But the RAF preferred to credit its losses to the Germans, even though the Italians flew more fighter missions over the island, had almost as many fighters on Sicily as the Germans in the whole Mediterranean in November , and seem to have been better pilots, losing one aircraft per 63 sorties, compared to a German loss rate of one per 42 sorties.
The surface fleets were not the only supply line to Malta. British submarines also made a substantial effort.
She could not go as deep or dive as quickly as the T- and U-class types, but she still made nine supply missions to Malta, which was more than any other vessel of its type.
The ability of the submarine to carry large loads enabled it to be of great value in the campaign to lift the siege. It was felt that a man with past experience of fighter defence operations was needed.
For some reason, the Air Staff did not choose to do this earlier, when the bombing ceased in , and the RAF forces on Malta became primarily fighter-armed while the principal aim changed to one of air defence.
Park arrived on 14 July by flying boat. He landed in the midst of a raid although Lloyd had specifically requested he circle the harbour until it had passed.
Lloyd met Park and admonished him for taking an unnecessary risk. Park had faced Kesselring before during the Battle of Britain. During that battle, Park had advocated sending small numbers of fighters into battle to meet the enemy.
There were three fundamental reasons for this. First, there would always be fighters in the air covering those on the ground if one did not send their entire force to engage at once.
Second, small numbers were quicker to position and easier to move around. Third, the preservation of his force was critical.
The fewer fighters he had in the air he advocated 16 at most , the smaller target the numerically superior enemy would have.
Over Malta, he reversed these tactics owing to changed circumstances. With plenty of Spitfires to operate, Park sought to intercept the enemy and break up his formations before the bombers reached the island.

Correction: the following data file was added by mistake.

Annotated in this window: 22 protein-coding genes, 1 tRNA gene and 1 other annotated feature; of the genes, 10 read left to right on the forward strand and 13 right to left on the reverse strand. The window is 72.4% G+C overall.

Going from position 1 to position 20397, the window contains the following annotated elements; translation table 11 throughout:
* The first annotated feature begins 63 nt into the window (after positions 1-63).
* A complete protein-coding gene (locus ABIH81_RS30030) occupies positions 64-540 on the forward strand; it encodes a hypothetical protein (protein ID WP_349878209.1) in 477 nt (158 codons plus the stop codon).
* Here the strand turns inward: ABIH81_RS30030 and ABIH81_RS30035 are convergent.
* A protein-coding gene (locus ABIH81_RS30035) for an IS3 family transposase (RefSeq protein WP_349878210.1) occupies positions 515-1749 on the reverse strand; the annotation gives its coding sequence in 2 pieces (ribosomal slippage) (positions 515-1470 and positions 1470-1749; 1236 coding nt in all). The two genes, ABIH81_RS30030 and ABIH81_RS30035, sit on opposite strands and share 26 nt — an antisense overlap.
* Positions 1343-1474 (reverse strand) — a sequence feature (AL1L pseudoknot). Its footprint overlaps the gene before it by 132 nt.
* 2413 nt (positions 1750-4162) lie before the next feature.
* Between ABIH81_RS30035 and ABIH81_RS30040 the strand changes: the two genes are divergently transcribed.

Until this point, the Spitfires had fought defensively. They scrambled and headed south to gain height, then turned around to engage the enemy over the island.
Now, with improved radar and quicker take off times two to three minutes and improved air-sea rescue, more offensive action became possible. Using three squadrons, Park asked the first to engage the escorting fighters by 'bouncing them' out of the sun.
The second would strike at the close escort, or, if unescorted, the bombers themselves. The third was to attack the bombers head-on. His Forward Interception Plan , issued officially on 25 July , forced the Axis to abandon daylight raids within six days.
Kesselring responded by sending in fighter sweeps at even higher altitudes to gain the tactical advantage.
The methods would have great effect in October when Kesselring returned. While the RAF and Royal Navy defensive operations dominated for the most part, offensive strikes were still being carried out.
Axis forces in North Africa were denied around half of their supplies and two-thirds of their oil. The submarines of Simpson's 10th Flotilla were on patrol constantly, except for the period May—July , when Kesselring made a considerable effort against their bases.
Their success was not easy to achieve, given most of them were the slow U-class types. Supported by S- and T-class vessels, they dropped mines.
British submarine commanders became aces while operating from Malta. It was one of the few German tankers exporting oil from Romania.
The loss of the ship led Hitler to complain directly to Karl Dönitz , while comparing the Kriegsmarine unfavourably with the Royal Navy.
Dönitz argued that he did not have the resources to protect the convoy, though the escort of the ship exceeded that which the Allies could have afforded to give a large convoy in the Atlantic at that point in the war.
It was fortunate for Dönitz that Hitler did not probe the defence of the ship further. The submarine proved to be one of the most potent weapons in the British armoury when combating Axis convoys.
Simpson, and George Phillips, who replaced him on 23 January , had much success. The island base, HMS Talbot , supplied 1, torpedoes at that time.
Wing Commander Patrick Gibbs and 39 Squadron , flew their Beauforts against shipping and increased the pressure on Rommel by attacking his supply lines in September.
Rommel's position was now critical. He complained to the OKW that he was severely short of ammunition and fuel for offensive action.
The Axis organised a convoy to relieve the difficulties. Ultra intercepted the Axis communications, and Wellingtons of 69 Squadron confirmed the Axis operation was real.
Gibbs's Beauforts sank two ships and one of Simpson's submarines sank a third. Rommel still hoped another tanker, San Andreas , would deliver the 3, tons of fuel needed for the Battle of Alam el Halfa.
Rommel did not wait for it to dock, and launched the offensive before its arrival. The ship was sunk by an attack led by Gibbs.